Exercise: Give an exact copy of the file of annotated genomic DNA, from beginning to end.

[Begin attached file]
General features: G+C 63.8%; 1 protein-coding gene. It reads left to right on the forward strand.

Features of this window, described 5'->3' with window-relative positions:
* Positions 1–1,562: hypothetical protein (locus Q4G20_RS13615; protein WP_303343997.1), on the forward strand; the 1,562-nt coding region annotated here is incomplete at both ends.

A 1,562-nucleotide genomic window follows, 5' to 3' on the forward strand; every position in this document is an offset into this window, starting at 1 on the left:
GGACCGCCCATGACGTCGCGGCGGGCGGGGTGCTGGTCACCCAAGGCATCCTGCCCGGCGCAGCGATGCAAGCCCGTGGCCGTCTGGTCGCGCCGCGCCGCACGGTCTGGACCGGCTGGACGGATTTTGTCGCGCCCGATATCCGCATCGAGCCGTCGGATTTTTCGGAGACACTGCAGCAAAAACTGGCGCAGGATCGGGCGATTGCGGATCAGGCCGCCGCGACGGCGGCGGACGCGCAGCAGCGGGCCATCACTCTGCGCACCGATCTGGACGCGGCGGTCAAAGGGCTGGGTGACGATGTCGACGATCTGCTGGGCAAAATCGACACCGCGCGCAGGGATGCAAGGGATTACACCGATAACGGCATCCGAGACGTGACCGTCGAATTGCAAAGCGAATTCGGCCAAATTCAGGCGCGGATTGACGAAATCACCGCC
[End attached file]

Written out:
General features: G+C 63.8%; 1 protein-coding gene. It reads left to right on the forward strand.

Features of this window, described 5'->3' with window-relative positions:
* Positions 1–1,562: hypothetical protein (locus Q4G20_RS13615; protein WP_303343997.1), on the forward strand; the 1,562-nt coding region annotated here is incomplete at both ends.

A 1,562-nucleotide genomic window follows, 5' to 3' on the forward strand; every position in this document is an offset into this window, starting at 1 on the left:
GGACCGCCCATGACGTCGCGGCGGGCGGGGTGCTGGTCACCCAAGGCATCCTGCCCGGCGCAGCGATGCAAGCCCGTGGCCGTCTGGTCGCGCCGCGCCGCACGGTCTGGACCGGCTGGACGGATTTTGTCGCGCCCGATATCCGCATCGAGCCGTCGGATTTTTCGGAGACACTGCAGCAAAAACTGGCGCAGGATCGGGCGATTGCGGATCAGGCCGCCGCGACGGCGGCGGACGCGCAGCAGCGGGCCATCACTCTGCGCACCGATCTGGACGCGGCGGTCAAAGGGCTGGGTGACGATGTCGACGATCTGCTGGGCAAAATCGACACCGCGCGCAGGGATGCAAGGGATTACACCGATAACGGCATCCGAGACGTGACCGTCGAATTGCAAAGCGAATTCGGCCAAATTCAGGCGCGGATTGACGAAATCACCGCC